Last year in this space [HERE] I offered an overview of more than a dozen fascinating new CD releases of opera recordings, ending with detailed reviews of two additional operas: by Bellini and by English composer John Joubert. My feature stirred up some lively comments. During 2018 the harvest has been even more astounding. Whether    [continued]

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December 3, 2018

Camerata Seasonal Renaissance Music: Legendary & Hot


Ever ready to assist in the marketing activities of our literate and resourceful presenters, we herewith take note of the potential Gloire, Sororité and Fraternité in Boston Camerata’s five forthcoming holiday concerts. Artistic Director Anne  announces that she is pleased this year, to be unveiling a brand-new production, full of color and sweep. “Gloria: An    [continued]

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November 28, 2018

Marvin’s Ninth Inning


In 2010, following his retirement after 32 years as Director of Choral Activities at Harvard University, Jameson (Jim) Marvin founded the Jameson Singers, an SATB choir of some 70 voices, which draws  experienced amateur singers across Boston (and includes many of Marvin’s former Harvard students). The ensemble’s 9th season will be Marvin’s final one. Exuberant    [continued]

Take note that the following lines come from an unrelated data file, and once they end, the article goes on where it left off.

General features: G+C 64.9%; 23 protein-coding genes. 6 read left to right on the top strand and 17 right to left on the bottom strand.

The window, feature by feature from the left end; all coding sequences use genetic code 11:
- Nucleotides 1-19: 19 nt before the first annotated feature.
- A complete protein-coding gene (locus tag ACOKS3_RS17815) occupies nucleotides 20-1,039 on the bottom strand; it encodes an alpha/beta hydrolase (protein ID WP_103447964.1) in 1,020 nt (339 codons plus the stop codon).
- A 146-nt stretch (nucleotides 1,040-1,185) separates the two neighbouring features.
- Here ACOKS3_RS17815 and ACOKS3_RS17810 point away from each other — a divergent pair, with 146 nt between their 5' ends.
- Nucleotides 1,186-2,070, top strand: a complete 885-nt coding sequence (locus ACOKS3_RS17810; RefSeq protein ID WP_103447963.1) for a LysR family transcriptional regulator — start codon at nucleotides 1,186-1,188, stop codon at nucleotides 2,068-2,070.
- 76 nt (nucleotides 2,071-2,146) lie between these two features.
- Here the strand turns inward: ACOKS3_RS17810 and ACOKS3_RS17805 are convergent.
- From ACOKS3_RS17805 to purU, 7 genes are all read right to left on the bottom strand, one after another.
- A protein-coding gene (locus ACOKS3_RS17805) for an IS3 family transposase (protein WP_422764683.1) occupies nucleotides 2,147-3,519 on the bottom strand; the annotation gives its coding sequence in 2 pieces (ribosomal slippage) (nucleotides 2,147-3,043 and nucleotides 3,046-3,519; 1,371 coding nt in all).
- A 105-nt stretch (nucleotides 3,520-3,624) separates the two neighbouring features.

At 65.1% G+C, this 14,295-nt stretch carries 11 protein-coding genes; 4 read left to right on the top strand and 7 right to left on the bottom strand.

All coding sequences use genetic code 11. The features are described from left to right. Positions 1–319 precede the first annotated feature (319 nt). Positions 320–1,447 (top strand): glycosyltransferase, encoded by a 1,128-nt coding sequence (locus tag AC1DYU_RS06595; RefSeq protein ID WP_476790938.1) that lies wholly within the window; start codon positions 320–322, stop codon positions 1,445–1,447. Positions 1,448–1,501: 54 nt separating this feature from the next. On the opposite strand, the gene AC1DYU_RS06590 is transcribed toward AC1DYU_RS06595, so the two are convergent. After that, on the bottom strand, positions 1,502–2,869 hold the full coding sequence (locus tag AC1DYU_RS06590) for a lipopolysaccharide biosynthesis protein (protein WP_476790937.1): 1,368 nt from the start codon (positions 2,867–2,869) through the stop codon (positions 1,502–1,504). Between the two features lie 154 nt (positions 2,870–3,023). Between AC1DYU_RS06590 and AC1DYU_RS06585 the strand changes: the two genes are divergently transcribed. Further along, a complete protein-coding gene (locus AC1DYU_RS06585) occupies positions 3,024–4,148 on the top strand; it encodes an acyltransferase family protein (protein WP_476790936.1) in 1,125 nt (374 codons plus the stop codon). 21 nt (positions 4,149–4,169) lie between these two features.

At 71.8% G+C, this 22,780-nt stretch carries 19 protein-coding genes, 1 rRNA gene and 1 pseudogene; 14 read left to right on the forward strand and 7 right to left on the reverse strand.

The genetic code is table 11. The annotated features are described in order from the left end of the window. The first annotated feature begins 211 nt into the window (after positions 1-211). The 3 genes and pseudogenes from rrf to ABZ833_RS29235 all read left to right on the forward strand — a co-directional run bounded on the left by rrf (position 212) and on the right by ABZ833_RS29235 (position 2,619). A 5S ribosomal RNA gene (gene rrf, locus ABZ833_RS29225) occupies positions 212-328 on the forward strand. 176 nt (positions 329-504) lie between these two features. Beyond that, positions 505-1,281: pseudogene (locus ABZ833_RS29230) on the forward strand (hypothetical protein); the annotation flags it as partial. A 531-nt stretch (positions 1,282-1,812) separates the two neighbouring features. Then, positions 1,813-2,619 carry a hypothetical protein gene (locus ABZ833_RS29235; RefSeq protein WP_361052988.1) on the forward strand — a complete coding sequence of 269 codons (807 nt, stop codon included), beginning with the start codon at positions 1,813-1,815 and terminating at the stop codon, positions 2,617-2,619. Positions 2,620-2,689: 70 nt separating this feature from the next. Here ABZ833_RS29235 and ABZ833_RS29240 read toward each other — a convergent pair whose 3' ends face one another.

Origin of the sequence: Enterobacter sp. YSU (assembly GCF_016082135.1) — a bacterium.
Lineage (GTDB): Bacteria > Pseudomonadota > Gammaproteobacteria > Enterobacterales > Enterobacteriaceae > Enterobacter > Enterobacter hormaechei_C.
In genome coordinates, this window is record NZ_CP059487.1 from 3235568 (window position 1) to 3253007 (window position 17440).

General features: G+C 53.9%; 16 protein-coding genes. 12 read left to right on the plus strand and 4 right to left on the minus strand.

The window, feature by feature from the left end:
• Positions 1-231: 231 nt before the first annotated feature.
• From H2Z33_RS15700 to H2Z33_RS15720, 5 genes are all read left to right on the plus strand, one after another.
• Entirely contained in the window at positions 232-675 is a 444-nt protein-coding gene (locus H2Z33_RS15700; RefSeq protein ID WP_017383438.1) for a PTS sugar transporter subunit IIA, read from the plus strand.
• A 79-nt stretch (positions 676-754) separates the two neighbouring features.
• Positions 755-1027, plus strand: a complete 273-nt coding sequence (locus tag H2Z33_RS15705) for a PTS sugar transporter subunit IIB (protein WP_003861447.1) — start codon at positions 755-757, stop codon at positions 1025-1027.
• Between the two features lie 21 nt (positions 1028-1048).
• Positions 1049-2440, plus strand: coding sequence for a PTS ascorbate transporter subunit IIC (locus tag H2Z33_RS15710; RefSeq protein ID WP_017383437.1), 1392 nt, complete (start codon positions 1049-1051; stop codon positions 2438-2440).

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November 26, 2018

MIT Announces Major Gift for Music Facility


Finding the money and the will to build a major building for the musical arts at Massachusetts’s most famous technical institute has been bruited about for more than 50 years. With the announcement that Joyce Linde, a longtime supporter of MIT and the arts, has made a “cornerstone gift” to enable building a new “state-of-the-art”    [continued]

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November 19, 2018

Larry Phillips Remembered